Yvonne Chandler, 63, the associate professor of information science who headed UNT’s law library program and was a 2020 inductee into the American Association of Law Libraries Hall of Fame, died Aug. 8 in Denton. Throughout her career, she showed a strong passion for library education and diversity in the workforce.

She served as a librarian for several law firms and companies before working at Clark Atlanta University. She came to UNT in 1993 as assistant professor and director of the Law Librarianship and Legal Informatics Program in what is now the Department of Information Science. She served as president of the Texas Library Association and the Southwestern Association of Law Libraries. She also was active in the AALL, serving as chair of its Conference of Law Library Educators since 2017, serving as its representative on the American Library Association Task Force on Library Science Education, and editing its newsletter on diversity. In addition to her Hall of Fame honor, she received the association’s Marian Gould Gallagher Distinguished Service Award this year.

At UNT, she received the President’s Council Outstanding Teaching Award in 2008 and was a lifetime member of the UNT Alumni Association. She earned her bachelor’s and master's degrees from Clark Atlanta University and her doctorate from the University of Michigan. She was known as an enthusiastic and dedicated educator and scholar who guided many students to the profession of law librarianship.

Elizabeth Figa

Elizabeth FigaElizabeth Figa, 65, who taught at UNT from 2000 until her retirement in 2018 as an associate professor in the Department of Information Science, died July 31 in Bloomington, Illinois. Her academic contributions as an ethnographer and information scientist included her study of storytelling as an oral tradition and innovative methods for teaching it online. She was one of the founding editors of the interdisciplinary journal Storytelling, Self, Society. She also taught a popular graphic novels and comics course. She served on the board of Beta Phi Mu, the international library and information studies honor society, and was its longtime faculty advisor at UNT. In 2009, she received the Provost’s Award for Extraordinary Professional Service to the university.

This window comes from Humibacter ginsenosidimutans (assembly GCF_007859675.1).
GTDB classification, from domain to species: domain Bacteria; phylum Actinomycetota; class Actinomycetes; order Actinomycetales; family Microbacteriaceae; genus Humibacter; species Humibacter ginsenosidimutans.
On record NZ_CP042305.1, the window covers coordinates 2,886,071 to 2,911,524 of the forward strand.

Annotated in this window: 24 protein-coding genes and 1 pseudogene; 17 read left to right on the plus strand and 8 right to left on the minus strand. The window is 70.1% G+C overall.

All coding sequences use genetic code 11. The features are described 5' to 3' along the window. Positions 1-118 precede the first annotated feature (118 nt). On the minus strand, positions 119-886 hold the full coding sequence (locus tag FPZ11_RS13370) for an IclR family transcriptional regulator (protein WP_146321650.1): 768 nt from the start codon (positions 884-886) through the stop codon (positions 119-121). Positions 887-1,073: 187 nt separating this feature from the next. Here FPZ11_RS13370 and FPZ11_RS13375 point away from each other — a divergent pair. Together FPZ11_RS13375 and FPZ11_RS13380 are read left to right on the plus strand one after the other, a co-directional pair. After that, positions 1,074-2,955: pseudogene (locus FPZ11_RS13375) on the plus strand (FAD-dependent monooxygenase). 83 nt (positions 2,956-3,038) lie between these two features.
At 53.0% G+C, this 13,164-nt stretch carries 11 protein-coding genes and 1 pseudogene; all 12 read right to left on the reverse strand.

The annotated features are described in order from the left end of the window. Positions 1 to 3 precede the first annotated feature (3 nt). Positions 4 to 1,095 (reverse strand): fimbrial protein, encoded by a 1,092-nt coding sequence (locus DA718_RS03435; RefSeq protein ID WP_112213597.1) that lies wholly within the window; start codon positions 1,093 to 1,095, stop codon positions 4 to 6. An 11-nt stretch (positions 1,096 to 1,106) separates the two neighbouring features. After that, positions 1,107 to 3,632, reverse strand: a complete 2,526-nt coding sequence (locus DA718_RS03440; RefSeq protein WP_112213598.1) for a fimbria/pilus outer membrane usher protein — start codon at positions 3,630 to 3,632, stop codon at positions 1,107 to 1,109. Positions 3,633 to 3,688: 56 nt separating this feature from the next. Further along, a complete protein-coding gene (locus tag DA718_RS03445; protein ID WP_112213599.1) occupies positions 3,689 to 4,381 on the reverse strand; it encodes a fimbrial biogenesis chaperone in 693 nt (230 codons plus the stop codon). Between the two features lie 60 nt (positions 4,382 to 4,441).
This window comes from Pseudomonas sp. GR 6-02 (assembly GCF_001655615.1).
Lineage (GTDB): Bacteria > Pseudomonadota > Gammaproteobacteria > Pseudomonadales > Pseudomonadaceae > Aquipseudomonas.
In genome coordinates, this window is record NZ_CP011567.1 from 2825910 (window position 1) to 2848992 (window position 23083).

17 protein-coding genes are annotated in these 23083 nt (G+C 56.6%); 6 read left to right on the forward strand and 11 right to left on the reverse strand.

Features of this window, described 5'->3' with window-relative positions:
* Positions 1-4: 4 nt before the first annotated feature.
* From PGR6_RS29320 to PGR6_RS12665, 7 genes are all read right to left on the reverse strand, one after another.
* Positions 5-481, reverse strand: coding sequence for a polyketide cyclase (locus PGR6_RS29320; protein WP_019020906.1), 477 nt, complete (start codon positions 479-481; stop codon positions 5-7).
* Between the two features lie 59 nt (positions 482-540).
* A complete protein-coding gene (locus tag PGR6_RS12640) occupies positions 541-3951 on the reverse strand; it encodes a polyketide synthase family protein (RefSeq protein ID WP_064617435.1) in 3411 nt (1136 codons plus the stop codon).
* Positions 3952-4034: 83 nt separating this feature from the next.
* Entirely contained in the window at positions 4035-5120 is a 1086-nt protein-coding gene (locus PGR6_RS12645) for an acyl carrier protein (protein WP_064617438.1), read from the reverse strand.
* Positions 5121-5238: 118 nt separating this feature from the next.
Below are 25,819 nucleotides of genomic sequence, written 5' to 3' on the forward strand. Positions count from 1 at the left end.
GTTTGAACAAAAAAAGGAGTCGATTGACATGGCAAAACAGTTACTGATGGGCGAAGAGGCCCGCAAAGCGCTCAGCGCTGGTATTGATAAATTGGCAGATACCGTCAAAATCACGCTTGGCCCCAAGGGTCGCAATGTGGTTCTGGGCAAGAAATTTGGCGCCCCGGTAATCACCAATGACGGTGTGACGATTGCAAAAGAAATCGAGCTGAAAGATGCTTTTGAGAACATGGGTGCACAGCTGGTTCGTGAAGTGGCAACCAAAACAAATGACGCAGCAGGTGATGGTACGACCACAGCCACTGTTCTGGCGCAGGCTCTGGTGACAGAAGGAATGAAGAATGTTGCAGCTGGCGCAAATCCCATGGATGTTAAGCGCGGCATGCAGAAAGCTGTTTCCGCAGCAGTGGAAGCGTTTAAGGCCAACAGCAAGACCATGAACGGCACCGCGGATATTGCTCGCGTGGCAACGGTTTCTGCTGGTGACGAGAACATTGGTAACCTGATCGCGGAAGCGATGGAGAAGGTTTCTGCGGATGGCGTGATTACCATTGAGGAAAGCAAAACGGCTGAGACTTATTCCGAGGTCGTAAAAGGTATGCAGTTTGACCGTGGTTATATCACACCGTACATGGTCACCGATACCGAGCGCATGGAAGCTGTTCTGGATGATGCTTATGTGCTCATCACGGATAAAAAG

She earned her bachelor’s degree from DePauw University and a master’s degree from Illinois State University before earning a master’s and doctorate in library and information sciences from the University of Illinois at Urbana-Champaign. She was known as an upbeat and inspirational teacher, who also loved running marathons and half-marathons, ballroom dancing and being a grandmother.

Allen Jackson

Allen JacksonAllen Jackson, 69, Regents Professor in the Department of Kinesiology, Health Promotion and Recreation for more than 40 years, died Aug. 5 in Maine. He helped create the applied physiology laboratory, authored more than 100 research publications and played an important role in establishing the interdisciplinary doctoral programs in the College of Education. Allen, who worked at UNT from 1978 to 2019, also served as department chair and was working on modified service in the department. He gave generously to the Kinesiology, Health Promotion and Recreation Excellence Fund.

He received his bachelor's and doctoral degrees from the University of Houston and his master's degree from Lamar University.